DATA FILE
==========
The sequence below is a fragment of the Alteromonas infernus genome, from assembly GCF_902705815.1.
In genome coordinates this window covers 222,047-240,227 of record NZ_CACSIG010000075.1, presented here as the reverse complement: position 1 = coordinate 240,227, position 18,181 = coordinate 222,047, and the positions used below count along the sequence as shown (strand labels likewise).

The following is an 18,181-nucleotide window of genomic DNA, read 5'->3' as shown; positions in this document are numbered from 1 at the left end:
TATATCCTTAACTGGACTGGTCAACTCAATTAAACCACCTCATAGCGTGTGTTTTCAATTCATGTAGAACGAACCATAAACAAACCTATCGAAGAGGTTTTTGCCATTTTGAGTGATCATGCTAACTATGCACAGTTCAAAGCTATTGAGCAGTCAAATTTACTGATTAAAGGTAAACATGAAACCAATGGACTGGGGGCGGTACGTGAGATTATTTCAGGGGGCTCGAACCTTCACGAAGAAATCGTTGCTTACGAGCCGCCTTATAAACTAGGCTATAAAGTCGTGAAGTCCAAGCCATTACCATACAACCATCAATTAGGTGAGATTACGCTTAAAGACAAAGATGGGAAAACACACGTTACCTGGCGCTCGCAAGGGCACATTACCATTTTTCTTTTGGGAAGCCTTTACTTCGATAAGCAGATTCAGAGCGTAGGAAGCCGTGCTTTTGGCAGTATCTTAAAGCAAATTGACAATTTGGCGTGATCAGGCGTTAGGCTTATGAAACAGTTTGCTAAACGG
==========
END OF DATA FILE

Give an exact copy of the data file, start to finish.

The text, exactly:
The sequence below is a fragment of the Alteromonas infernus genome, from assembly GCF_902705815.1.
In genome coordinates this window covers 222,047-240,227 of record NZ_CACSIG010000075.1, presented here as the reverse complement: position 1 = coordinate 240,227, position 18,181 = coordinate 222,047, and the positions used below count along the sequence as shown (strand labels likewise).

The following is an 18,181-nucleotide window of genomic DNA, read 5'->3' as shown; positions in this document are numbered from 1 at the left end:
TATATCCTTAACTGGACTGGTCAACTCAATTAAACCACCTCATAGCGTGTGTTTTCAATTCATGTAGAACGAACCATAAACAAACCTATCGAAGAGGTTTTTGCCATTTTGAGTGATCATGCTAACTATGCACAGTTCAAAGCTATTGAGCAGTCAAATTTACTGATTAAAGGTAAACATGAAACCAATGGACTGGGGGCGGTACGTGAGATTATTTCAGGGGGCTCGAACCTTCACGAAGAAATCGTTGCTTACGAGCCGCCTTATAAACTAGGCTATAAAGTCGTGAAGTCCAAGCCATTACCATACAACCATCAATTAGGTGAGATTACGCTTAAAGACAAAGATGGGAAAACACACGTTACCTGGCGCTCGCAAGGGCACATTACCATTTTTCTTTTGGGAAGCCTTTACTTCGATAAGCAGATTCAGAGCGTAGGAAGCCGTGCTTTTGGCAGTATCTTAAAGCAAATTGACAATTTGGCGTGATCAGGCGTTAGGCTTATGAAACAGTTTGCTAAACGG